What You're Not Listening To

What You're Not Listening To


Fake News and Alien Heavy Metal

October 29, 2020

Orson Wells proved to the world he was a media genius without limits with a radio broadcast of War of the Worlds that literally shocked many and even drew the ire of a dictator. #orsonwelles #waroftheworlds #radio #mercurytheater

Fake news existed prior to the Trump administration. It was preceded by William Randolph Hearst, who actually got the United States into a war with Spain. Arguably, its most famous figure was that of Orson Welles.

Entire gatefold cover of War of the Worlds, in one of its earliest and best-selling formats. Courtesy of Random House.

Welles was already an established and celebrated theatre and radio producer by 1938, and decided to do something unheard of for the medium: create a live radio broadcast for the CBS network for Halloween of that year that was set up like regular news programming. Welles was already a successful risk taker, even producing an all-Black cast for a national touring Shakespeare play, a first.

Orson Welles (left) and a Chicago newspaper headline from Halloween, 1938.

The cast of the Mercury Players, which would include actors he would work with for years, were considered the best in the business. Almost all of them got their start in theatre productions. Many of the actors in the Worlds broadcast played multiple roles, including Ray Collins, Paul Stewart and William Alland.

Paul Stewart (center, front) of the Mercury Theater Players, also starred in Orson Welles’ Citizen Kane, 1941. Courtesy RKO Pictures.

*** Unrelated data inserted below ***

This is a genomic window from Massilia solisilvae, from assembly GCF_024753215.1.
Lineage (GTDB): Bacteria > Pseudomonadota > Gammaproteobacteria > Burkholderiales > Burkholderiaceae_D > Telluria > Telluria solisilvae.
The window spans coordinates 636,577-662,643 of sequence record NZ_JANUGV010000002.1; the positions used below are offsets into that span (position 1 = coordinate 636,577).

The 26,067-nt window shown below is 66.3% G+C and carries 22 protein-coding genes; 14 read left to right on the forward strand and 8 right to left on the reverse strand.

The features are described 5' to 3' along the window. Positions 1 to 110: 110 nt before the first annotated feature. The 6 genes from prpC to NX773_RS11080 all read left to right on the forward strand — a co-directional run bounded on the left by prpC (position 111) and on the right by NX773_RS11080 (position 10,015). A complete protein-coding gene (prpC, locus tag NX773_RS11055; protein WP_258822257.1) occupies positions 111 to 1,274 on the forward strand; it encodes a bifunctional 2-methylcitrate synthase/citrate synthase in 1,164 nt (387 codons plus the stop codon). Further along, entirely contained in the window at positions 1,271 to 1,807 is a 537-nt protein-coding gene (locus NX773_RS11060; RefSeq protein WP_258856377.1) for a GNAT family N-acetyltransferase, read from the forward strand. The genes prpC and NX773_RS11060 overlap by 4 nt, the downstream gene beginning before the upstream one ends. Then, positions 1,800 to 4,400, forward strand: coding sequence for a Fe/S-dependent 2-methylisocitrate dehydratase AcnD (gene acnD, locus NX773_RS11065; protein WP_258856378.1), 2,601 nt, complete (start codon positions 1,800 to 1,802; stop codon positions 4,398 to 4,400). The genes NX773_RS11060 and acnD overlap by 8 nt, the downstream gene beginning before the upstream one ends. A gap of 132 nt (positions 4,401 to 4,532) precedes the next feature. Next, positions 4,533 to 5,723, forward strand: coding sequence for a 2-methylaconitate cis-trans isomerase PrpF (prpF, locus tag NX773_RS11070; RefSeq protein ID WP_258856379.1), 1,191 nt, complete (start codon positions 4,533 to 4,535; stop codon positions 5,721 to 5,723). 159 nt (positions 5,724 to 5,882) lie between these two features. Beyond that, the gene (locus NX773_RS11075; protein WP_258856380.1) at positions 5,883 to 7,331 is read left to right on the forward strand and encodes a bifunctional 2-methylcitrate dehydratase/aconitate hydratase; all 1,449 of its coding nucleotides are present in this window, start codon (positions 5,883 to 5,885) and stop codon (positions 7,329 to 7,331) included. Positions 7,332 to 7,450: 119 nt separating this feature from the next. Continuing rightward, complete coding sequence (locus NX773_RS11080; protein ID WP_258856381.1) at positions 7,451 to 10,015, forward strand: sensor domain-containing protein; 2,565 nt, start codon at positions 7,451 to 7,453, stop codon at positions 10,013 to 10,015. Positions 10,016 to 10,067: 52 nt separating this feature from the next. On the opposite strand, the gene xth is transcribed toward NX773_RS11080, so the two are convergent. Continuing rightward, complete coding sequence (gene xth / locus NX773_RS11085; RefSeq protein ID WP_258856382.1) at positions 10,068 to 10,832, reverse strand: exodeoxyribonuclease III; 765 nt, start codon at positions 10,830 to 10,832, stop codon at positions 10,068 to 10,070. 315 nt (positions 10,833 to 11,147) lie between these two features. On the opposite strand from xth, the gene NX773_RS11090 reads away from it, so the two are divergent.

Welles only wanted the best, and he got it, even if he had to pay it out of his own pocket, which he did regularly. For War of the Worlds, based upon the H.G. Wells science fiction classic, not only were the top notch team of the Mercury Players present, but so was Bernard Hermann and his orchestra, a man who’s name would later become synonymous with Alfred Hitchcock films, particularly Psycho.

Ray Collins, 1941, during the filing of Citizen Kane, courtesy of RKO Pictures. He is best remembered today as Lt. Tragg on the original Perry Mason television series.

Much has been said or disproven about the number of people who thought that the radio play was real or not. Set up like a news broadcast, it did play on the fears of a looming war with Nazi Germany. Even if conservative estimates are to be believed, approximately one and half million people at the time thought it was real, and mind you, the population of the U.S. in 1938 was less than half of what it is today.

“You don’t play murder in soft words.”orson Welles responding to criticism about his radio broadcast

Even Adolf Hitler, in a radio broadcast in early November, about a week after the show, denounced Welles, CBS and the program for inciting panic. Welles, who for years worked tirelessly to help the U.S. war effort, was more than amused he upset the dictator so much.

Orson Welles (left, back, arms raised) and Bernard Hermann (center, with headphones on) conducts the CBS Orchestra for The Mercury Players, 1938. Image from the Gastonia Daily Gazette (North Carolina).

Even though the program made Welles one of the most influential players in radio, not everyone received the same treatment after the broadcast. Screenwriter Howard Koch, the man responsible for setting up the influential news format of the program, did win an Oscar for his work on Casablanca. (“We’ll always have Paris” is him.) However, he was blacklisted during the McCarthy Hearings and the Red Scare of the early 1950’s, and for years could only find work overseas using a pseudonym. Welles often disputed Koch’s involvement in War of the Worlds,...


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